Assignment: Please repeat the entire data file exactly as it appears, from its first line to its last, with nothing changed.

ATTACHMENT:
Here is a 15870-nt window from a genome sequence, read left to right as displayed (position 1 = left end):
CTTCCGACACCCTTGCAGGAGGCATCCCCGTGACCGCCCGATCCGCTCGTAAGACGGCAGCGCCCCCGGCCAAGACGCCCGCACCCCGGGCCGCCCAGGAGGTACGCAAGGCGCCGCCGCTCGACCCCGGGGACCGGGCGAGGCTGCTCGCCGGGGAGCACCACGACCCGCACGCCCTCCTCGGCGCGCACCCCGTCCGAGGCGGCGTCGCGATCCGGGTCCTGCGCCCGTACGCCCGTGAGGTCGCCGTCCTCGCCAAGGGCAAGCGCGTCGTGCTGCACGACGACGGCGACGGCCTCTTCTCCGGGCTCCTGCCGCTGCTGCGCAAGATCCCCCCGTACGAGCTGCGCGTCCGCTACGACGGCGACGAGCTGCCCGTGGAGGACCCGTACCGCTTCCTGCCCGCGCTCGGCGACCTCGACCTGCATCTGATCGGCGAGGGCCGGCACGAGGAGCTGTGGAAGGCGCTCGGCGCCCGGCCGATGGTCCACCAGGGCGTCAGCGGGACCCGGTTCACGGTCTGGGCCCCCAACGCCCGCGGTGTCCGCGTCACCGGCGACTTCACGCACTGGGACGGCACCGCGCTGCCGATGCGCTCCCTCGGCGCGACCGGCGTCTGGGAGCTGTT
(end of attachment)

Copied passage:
Here is a 15870-nt window from a genome sequence, read left to right as displayed (position 1 = left end):
CTTCCGACACCCTTGCAGGAGGCATCCCCGTGACCGCCCGATCCGCTCGTAAGACGGCAGCGCCCCCGGCCAAGACGCCCGCACCCCGGGCCGCCCAGGAGGTACGCAAGGCGCCGCCGCTCGACCCCGGGGACCGGGCGAGGCTGCTCGCCGGGGAGCACCACGACCCGCACGCCCTCCTCGGCGCGCACCCCGTCCGAGGCGGCGTCGCGATCCGGGTCCTGCGCCCGTACGCCCGTGAGGTCGCCGTCCTCGCCAAGGGCAAGCGCGTCGTGCTGCACGACGACGGCGACGGCCTCTTCTCCGGGCTCCTGCCGCTGCTGCGCAAGATCCCCCCGTACGAGCTGCGCGTCCGCTACGACGGCGACGAGCTGCCCGTGGAGGACCCGTACCGCTTCCTGCCCGCGCTCGGCGACCTCGACCTGCATCTGATCGGCGAGGGCCGGCACGAGGAGCTGTGGAAGGCGCTCGGCGCCCGGCCGATGGTCCACCAGGGCGTCAGCGGGACCCGGTTCACGGTCTGGGCCCCCAACGCCCGCGGTGTCCGCGTCACCGGCGACTTCACGCACTGGGACGGCACCGCGCTGCCGATGCGCTCCCTCGGCGCGACCGGCGTCTGGGAGCTGTT